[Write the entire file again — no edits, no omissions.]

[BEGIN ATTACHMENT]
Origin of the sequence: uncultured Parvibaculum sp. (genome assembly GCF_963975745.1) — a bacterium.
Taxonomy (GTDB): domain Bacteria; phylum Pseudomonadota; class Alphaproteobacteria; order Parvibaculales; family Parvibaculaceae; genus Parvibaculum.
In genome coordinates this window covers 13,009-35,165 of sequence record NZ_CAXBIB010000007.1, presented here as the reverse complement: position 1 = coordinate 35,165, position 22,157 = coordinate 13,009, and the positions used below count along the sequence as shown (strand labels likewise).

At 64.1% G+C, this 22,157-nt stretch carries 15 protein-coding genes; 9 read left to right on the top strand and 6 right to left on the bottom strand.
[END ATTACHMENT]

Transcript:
Origin of the sequence: uncultured Parvibaculum sp. (genome assembly GCF_963975745.1) — a bacterium.
Taxonomy (GTDB): domain Bacteria; phylum Pseudomonadota; class Alphaproteobacteria; order Parvibaculales; family Parvibaculaceae; genus Parvibaculum.
In genome coordinates this window covers 13,009-35,165 of sequence record NZ_CAXBIB010000007.1, presented here as the reverse complement: position 1 = coordinate 35,165, position 22,157 = coordinate 13,009, and the positions used below count along the sequence as shown (strand labels likewise).

At 64.1% G+C, this 22,157-nt stretch carries 15 protein-coding genes; 9 read left to right on the top strand and 6 right to left on the bottom strand.